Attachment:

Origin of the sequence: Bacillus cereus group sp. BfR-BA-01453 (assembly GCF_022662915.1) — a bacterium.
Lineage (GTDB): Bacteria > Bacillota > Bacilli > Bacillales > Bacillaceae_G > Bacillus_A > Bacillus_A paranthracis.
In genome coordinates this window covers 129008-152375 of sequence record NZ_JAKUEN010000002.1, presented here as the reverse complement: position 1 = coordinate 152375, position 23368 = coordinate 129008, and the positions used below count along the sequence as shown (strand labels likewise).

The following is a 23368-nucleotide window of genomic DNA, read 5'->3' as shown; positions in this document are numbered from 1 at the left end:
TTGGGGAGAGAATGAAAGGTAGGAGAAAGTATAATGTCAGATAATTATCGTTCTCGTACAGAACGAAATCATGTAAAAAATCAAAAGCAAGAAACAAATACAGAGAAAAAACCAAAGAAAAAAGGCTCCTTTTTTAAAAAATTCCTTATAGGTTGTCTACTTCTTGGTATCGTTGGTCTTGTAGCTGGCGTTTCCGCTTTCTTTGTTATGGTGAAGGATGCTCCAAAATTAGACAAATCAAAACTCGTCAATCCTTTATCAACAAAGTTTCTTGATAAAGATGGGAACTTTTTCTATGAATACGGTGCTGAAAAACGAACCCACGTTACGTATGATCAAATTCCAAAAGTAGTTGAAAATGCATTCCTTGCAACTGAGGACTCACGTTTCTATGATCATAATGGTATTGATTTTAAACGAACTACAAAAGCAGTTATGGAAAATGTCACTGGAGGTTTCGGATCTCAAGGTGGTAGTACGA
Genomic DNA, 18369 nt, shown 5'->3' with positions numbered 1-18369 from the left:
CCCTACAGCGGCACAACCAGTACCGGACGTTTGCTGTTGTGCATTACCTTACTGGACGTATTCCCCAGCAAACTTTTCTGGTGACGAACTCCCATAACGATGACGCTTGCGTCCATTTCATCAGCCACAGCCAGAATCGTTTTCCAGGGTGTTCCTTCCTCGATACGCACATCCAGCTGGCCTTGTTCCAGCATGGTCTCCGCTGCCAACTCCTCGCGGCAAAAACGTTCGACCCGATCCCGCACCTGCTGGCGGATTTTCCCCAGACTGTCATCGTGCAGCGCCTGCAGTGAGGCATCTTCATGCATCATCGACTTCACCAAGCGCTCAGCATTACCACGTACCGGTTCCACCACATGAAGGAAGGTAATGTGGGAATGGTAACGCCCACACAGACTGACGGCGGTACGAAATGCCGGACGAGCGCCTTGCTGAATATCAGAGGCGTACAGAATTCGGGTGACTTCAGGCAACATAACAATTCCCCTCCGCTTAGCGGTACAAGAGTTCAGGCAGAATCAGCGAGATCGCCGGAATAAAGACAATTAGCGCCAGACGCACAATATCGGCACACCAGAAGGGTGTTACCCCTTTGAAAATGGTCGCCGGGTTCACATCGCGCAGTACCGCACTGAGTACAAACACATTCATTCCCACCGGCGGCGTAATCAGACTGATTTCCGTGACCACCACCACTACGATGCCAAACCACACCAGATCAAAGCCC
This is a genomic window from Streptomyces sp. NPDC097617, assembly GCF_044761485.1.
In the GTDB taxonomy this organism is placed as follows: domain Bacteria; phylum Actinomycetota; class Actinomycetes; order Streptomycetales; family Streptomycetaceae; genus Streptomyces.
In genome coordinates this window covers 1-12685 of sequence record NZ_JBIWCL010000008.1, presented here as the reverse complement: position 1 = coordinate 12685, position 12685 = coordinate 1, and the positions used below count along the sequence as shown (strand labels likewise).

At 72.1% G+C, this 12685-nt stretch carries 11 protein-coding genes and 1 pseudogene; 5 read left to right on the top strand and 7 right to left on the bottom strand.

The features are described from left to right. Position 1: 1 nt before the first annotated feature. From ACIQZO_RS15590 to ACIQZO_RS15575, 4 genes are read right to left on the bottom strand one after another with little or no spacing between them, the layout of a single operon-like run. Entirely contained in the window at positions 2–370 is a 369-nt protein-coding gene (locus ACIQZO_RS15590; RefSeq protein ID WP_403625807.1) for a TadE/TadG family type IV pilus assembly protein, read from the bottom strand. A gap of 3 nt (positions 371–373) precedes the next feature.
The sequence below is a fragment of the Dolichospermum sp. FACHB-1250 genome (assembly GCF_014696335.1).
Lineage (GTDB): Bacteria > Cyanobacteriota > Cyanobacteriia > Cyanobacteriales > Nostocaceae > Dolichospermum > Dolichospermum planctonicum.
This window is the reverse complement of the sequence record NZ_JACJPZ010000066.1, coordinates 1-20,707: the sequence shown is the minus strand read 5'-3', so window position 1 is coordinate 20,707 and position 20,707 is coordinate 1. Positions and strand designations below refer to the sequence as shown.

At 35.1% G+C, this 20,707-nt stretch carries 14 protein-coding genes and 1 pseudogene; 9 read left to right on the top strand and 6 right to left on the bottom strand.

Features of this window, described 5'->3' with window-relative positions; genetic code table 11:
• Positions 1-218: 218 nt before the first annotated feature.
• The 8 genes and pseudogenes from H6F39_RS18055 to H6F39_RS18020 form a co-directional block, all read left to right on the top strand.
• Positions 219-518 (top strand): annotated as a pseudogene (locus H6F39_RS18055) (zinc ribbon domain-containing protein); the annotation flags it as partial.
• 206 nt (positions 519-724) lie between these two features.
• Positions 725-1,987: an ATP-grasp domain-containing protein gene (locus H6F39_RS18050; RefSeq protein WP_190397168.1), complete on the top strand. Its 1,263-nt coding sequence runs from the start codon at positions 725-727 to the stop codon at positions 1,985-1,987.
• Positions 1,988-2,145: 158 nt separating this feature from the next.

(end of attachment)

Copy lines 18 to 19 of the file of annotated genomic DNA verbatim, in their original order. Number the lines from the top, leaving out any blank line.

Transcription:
• Positions 1-218: 218 nt before the first annotated feature.
• The 8 genes and pseudogenes from H6F39_RS18055 to H6F39_RS18020 form a co-directional block, all read left to right on the top strand.